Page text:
IS&WFPO Chief calls for Marine Institute to carry out a comprehensive audit and evaluation of the effect of the displacement on Irish waters

IS&WFPO Chief calls for Marine Institute to carry out a comprehensive audit and evaluation of the effect of the displacement on Irish waters

CEO of the Irish South and West Fish Producers Organisation, Patrick Murphy has called on Minister Charlie McConalogue to sanction a survey by the Marine Institute amid increasing the fishing pressure on Irish waters.

Speaking at last night’s Virtual Town Hall held by the Minister for Agriculture Food and the Marine, Mr Murphy once again called on the Department to examine closely the impacts of increasing fishing pressure on Irish waters post Brexit as the EU seeks to compensate coastal Member States for the loss of quota in UK waters.

Mr Murphy is concerned that the EU is forcing more fishing vessels from Member States fleets into Irish waters which could cause long term damage to the highly sensitive area around the Irish coast that this responsible for the continued healthy reproduction of fish such as mackerel and blue waiting as well as other stocks which migrate to the west coast of Ireland for spawning purposes.

The IS&WFPO chief said, that if the UK was entitled to their allocation under UNICLOS regulations, then the Irish should be treated equally.

In his address he also expressed concerns about the maximum compensation that the government can give fishermen under EU rules saying that it is limited and is not good enough to compensate the fishing industry for the loss of fishing quota from UK waters.

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Directing his question to the minister, the head of the IS&WFPO said:

“I have to thank you (Minister McConalogue) for coming for giving us this opportunity, but there are some inaccuracies in what’s been said here tonight, and the first inaccuracy is yes, Minister one-third of our fishing was being done in the UK waters, but that doesn’t mean to say that we couldn’t do some of that fish in the vast majority of it in Irish waters. Yes, the quality of the fish wouldn’t have been as good as in the UK waters, but it wouldn’t mean cessation. So, the trade-off we’ve seen no hasn’t been as good as we were hoping for. We still as, has been pointed out, see a lot of displacement into our waters from other vessels coming in here.

“The question that I had sent in was very simple. So, following the TCA agreement, do you feel it’s fair our country should carry the greatest burden? And if you agree it’s not fair, will you direct the Marine Institute to carry out a comprehensive audit and evaluation of the effect of the displacement that is happening by EU and British vessels into Irish waters on our fragile spawning and breeding stocks all around the coast?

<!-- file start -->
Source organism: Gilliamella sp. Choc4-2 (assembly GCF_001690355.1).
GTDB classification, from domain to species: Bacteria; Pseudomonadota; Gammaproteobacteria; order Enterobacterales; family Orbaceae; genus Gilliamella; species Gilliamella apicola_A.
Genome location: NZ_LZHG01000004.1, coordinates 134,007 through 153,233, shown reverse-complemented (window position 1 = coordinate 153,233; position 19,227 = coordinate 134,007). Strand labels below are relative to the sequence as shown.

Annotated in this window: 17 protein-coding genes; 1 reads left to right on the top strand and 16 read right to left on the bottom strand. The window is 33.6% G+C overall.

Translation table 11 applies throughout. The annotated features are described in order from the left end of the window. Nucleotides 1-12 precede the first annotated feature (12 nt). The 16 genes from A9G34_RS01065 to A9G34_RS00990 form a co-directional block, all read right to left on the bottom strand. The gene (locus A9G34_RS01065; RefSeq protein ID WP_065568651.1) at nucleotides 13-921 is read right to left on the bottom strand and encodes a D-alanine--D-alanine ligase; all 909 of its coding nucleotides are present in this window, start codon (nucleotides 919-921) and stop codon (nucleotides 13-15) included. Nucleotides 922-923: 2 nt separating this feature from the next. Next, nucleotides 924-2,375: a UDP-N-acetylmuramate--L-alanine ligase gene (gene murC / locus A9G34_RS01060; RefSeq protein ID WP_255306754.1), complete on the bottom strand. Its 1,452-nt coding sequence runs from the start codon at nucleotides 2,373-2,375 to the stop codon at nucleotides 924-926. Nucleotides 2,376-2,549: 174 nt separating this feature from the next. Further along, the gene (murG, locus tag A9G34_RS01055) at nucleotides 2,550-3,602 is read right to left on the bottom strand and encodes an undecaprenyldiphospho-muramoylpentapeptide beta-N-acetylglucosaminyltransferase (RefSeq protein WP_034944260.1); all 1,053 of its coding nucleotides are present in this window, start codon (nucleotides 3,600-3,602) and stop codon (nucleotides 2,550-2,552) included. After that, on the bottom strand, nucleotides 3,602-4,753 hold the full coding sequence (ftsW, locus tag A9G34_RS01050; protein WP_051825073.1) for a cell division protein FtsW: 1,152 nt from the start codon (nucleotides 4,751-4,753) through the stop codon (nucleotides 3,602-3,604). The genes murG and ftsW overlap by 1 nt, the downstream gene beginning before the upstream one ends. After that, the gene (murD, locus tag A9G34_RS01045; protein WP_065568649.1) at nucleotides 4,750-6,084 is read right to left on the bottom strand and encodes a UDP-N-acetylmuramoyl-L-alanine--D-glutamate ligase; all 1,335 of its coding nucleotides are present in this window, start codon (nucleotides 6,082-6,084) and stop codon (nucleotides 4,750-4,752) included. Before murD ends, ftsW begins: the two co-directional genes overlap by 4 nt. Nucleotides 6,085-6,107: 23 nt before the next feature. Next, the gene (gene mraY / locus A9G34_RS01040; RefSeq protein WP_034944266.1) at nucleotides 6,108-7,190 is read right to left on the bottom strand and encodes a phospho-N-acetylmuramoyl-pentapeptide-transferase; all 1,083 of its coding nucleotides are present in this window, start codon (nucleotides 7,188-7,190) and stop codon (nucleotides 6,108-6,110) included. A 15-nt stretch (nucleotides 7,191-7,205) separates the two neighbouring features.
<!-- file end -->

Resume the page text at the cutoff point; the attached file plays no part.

“That is really important Minister because this is down to ‘access’.

“And that is how do UK had leverage over Europe to demand the share increased at the head and to come back to what I’m speaking about, as you quite rightly pointed out, the UK had a massive share of their own fish inside their own waters, up to 50%. They weren’t satisfied with that. They asked for more fish in the European Union, the only justification they could have for this was to say under UNICLOS laws, the fish are in your waters tour entitled to a greater share of them. Otherwise, we couldn’t have found an agreement. But there is no difference in Irish waters; we are where the fish are, we don’t fish in in many of the European waters, we stay at home.

“The only other place that we go into is the United Kingdoms or down to the Bay of Biscay for some (albacore) tuna, or maybe up to Norway for some mackerel or into the English waters. So, to say that we would have been at the total disadvantage, it’s not quite correct Minister and as bad as it was, it couldn’t be much worse for us because it’s like this, Minister we have, and nobody can argue at this point.

“Ireland to starved of quota. We do not have enough fish, and we’ve seen successive decommissioning schemes in our country that has wiped out fishing industries across some of our ports and small harbours around the country. And unfortunately, and I must commend Christopher Sullivan and yourself for setting up the Taskforce. It was a small, shining light into a very bleak future that we had, and on that note, I hope Billy Kelleher is still there, Billy, you did ask what we can do, and as you know Minister, we have a massive problem here.

“We have got a massive amount of money, €1.2 billion out of the five billion of the BAR fund, but it is absolutely useless to us Minister, if the state aid rules apply. As you know, the most we can give out to fishing boats in compensation under the State Aid rules is €30,000 over three years. That’s €10,000 year.

“That is absolutely useless to us. And you do know that this is not new.

“We asked for change in regulations in Europe when we got hit with COVID and they did allow us to set aside the State Aid rules and I’m imploring yourself and Billy Kelleher to make inroads into that now because the criteria that we need for the Tie-up Scheme, we won’t be any good to us if we run out of time during the year because there won’t be any month to tie-up boats.

“It’s really important that we get working on this straight away and I know that you haven’t had anything final from the Taskforce, but I think that this opportunity I have to bring it forward.”

by Oliver McBride

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